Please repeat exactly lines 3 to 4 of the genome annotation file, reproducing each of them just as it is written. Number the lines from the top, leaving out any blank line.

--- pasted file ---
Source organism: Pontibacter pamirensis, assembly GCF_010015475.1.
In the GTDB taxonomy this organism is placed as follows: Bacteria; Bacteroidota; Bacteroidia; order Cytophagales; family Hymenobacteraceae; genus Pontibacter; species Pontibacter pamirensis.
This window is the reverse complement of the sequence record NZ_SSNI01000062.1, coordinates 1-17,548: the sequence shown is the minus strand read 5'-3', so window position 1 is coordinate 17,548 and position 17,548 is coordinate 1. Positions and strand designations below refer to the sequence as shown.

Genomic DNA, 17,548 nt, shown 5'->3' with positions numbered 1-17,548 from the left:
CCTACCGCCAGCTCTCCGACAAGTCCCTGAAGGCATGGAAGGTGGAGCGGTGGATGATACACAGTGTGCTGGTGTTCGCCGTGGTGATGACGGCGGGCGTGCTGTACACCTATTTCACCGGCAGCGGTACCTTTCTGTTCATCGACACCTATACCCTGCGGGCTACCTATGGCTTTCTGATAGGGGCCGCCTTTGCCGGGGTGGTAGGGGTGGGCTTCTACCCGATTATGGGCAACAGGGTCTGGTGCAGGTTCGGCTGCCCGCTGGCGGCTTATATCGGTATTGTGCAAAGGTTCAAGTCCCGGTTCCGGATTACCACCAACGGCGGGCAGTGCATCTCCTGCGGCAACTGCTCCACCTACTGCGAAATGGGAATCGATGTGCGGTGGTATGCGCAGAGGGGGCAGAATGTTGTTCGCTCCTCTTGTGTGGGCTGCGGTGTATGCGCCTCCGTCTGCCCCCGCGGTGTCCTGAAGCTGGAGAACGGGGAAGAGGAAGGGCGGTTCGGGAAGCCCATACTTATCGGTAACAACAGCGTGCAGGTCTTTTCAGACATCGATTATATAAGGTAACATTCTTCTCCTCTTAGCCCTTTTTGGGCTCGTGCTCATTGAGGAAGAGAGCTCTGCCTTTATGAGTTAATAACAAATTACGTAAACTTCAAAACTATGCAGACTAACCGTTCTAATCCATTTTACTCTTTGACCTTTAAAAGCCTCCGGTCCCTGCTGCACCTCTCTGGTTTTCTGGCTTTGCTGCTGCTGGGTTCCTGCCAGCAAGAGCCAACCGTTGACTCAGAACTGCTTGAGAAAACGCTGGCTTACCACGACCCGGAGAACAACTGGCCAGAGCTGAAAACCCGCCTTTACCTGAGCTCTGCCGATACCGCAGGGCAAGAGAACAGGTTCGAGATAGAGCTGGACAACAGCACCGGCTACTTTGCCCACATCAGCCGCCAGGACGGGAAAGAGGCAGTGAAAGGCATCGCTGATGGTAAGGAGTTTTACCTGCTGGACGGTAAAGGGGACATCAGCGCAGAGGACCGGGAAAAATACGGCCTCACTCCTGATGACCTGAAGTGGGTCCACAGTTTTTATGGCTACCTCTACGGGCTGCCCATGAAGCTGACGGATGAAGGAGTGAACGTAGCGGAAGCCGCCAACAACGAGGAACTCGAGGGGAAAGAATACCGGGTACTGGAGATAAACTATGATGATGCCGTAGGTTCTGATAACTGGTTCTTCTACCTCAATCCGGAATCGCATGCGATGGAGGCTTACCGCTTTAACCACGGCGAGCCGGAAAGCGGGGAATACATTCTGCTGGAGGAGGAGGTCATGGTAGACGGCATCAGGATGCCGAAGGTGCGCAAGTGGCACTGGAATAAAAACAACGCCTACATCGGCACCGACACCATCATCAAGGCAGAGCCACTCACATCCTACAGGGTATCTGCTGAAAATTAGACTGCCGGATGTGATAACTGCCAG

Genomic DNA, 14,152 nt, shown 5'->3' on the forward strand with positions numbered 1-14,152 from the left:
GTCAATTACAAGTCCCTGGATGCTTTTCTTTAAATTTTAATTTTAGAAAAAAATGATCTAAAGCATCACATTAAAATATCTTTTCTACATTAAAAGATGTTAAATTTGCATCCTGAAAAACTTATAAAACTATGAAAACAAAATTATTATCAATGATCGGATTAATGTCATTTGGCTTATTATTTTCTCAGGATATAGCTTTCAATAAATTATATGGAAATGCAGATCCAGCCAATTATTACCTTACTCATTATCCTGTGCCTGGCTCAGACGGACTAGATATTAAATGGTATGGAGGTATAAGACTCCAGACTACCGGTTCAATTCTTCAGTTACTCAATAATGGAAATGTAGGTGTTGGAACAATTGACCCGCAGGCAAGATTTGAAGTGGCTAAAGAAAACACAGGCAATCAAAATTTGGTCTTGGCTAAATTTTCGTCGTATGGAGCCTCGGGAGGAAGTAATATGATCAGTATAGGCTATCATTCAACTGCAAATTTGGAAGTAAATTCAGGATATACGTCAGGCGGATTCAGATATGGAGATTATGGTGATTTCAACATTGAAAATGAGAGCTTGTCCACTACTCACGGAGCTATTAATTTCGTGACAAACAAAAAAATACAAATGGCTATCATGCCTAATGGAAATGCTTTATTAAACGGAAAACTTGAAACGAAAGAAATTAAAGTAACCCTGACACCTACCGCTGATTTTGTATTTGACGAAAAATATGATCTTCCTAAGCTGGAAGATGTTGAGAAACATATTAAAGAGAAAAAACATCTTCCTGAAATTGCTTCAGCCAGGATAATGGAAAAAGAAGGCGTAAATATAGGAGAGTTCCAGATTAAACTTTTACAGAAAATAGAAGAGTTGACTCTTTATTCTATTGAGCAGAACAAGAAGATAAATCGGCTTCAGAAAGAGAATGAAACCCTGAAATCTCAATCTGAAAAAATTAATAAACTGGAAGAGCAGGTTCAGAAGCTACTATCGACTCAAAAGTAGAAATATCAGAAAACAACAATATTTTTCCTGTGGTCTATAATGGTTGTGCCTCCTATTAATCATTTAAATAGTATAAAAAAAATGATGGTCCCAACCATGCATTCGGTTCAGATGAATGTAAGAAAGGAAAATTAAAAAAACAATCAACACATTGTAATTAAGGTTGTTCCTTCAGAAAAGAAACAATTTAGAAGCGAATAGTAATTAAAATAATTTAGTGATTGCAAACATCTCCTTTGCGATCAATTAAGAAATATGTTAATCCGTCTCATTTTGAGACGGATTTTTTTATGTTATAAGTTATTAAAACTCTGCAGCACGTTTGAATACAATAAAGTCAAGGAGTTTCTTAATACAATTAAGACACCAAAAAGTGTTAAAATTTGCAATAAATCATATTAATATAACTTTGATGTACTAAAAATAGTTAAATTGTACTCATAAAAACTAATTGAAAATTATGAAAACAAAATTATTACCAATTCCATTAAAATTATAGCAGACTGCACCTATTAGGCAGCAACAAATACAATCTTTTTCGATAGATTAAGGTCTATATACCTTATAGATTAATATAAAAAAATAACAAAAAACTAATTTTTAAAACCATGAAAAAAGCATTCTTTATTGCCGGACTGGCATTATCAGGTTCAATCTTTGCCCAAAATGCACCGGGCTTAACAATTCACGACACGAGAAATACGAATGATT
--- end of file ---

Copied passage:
This window is the reverse complement of the sequence record NZ_SSNI01000062.1, coordinates 1-17,548: the sequence shown is the minus strand read 5'-3', so window position 1 is coordinate 17,548 and position 17,548 is coordinate 1. Positions and strand designations below refer to the sequence as shown.

Genomic DNA, 17,548 nt, shown 5'->3' with positions numbered 1-17,548 from the left: